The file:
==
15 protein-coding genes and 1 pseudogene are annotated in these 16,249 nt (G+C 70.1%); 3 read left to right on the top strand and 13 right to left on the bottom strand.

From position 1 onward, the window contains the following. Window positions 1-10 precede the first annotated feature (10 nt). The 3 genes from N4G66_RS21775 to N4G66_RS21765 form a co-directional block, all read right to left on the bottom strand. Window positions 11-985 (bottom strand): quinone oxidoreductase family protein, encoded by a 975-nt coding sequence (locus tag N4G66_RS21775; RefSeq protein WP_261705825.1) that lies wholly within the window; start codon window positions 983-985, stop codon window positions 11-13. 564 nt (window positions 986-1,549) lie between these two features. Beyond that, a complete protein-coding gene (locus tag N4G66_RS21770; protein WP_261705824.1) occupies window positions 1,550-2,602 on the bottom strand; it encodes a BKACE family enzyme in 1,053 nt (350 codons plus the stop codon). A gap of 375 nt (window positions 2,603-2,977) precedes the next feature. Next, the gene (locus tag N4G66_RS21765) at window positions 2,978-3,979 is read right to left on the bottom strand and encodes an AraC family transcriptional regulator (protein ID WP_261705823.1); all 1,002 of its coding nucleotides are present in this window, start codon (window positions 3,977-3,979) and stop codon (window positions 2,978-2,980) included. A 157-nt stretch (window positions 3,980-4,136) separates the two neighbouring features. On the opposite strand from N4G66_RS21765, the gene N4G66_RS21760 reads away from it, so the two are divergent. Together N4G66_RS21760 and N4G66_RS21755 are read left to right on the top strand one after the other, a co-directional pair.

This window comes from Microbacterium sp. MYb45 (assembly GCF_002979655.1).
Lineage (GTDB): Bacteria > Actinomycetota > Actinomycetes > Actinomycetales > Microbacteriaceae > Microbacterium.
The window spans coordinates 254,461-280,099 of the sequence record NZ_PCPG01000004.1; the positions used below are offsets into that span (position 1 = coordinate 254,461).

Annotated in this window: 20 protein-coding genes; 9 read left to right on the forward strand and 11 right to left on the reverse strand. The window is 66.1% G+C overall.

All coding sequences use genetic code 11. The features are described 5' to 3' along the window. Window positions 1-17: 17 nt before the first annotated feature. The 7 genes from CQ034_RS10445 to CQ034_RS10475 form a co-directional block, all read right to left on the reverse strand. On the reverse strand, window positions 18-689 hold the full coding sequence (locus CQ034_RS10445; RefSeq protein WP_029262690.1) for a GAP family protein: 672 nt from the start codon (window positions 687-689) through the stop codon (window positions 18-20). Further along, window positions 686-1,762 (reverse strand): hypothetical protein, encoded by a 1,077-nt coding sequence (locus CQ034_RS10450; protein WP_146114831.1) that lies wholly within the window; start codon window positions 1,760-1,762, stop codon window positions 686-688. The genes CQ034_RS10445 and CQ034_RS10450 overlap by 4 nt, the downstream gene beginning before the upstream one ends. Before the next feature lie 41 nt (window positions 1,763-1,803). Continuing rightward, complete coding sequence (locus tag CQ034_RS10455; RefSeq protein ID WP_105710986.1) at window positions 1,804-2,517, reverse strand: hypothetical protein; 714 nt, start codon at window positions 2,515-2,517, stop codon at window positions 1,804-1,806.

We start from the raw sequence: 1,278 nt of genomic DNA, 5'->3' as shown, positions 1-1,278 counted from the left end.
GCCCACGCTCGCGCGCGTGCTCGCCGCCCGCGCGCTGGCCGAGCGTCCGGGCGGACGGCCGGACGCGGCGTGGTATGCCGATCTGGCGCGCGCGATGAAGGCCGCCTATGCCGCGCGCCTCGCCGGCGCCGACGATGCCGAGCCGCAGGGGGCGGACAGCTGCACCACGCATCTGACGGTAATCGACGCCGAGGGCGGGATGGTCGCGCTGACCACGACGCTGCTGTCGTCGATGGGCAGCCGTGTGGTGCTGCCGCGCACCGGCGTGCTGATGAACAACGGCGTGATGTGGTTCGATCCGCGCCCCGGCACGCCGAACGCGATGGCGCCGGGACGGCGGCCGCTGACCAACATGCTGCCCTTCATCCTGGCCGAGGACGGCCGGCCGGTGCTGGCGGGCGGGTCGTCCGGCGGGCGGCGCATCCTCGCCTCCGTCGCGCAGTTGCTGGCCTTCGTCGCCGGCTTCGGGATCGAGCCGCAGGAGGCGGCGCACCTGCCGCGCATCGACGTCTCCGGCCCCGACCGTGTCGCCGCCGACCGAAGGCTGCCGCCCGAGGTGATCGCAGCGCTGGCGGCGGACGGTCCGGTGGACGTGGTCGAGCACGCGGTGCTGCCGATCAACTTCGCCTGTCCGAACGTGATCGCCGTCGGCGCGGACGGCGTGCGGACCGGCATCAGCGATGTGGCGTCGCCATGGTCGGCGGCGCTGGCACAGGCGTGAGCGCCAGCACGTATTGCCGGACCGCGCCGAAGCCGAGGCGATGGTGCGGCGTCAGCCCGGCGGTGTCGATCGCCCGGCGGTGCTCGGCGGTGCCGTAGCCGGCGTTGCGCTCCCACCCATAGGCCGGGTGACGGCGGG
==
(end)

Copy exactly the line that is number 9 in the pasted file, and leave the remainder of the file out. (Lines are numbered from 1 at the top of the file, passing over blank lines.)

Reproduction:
GCCCACGCTCGCGCGCGTGCTCGCCGCCCGCGCGCTGGCCGAGCGTCCGGGCGGACGGCCGGACGCGGCGTGGTATGCCGATCTGGCGCGCGCGATGAAGGCCGCCTATGCCGCGCGCCTCGCCGGCGCCGACGATGCCGAGCCGCAGGGGGCGGACAGCTGCACCACGCATCTGACGGTAATCGACGCCGAGGGCGGGATGGTCGCGCTGACCACGACGCTGCTGTCGTCGATGGGCAGCCGTGTGGTGCTGCCGCGCACCGGCGTGCTGATGAACAACGGCGTGATGTGGTTCGATCCGCGCCCCGGCACGCCGAACGCGATGGCGCCGGGACGGCGGCCGCTGACCAACATGCTGCCCTTCATCCTGGCCGAGGACGGCCGGCCGGTGCTGGCGGGCGGGTCGTCCGGCGGGCGGCGCATCCTCGCCTCCGTCGCGCAGTTGCTGGCCTTCGTCGCCGGCTTCGGGATCGAGCCGCAGGAGGCGGCGCACCTGCCGCGCATCGACGTCTCCGGCCCCGACCGTGTCGCCGCCGACCGAAGGCTGCCGCCCGAGGTGATCGCAGCGCTGGCGGCGGACGGTCCGGTGGACGTGGTCGAGCACGCGGTGCTGCCGATCAACTTCGCCTGTCCGAACGTGATCGCCGTCGGCGCGGACGGCGTGCGGACCGGCATCAGCGATGTGGCGTCGCCATGGTCGGCGGCGCTGGCACAGGCGTGAGCGCCAGCACGTATTGCCGGACCGCGCCGAAGCCGAGGCGATGGTGCGGCGTCAGCCCGGCGGTGTCGATCGCCCGGCGGTGCTCGGCGGTGCCGTAGCCGGCGTTGCGCTCCCACCCATAGGCCGGGTGACGGCGGG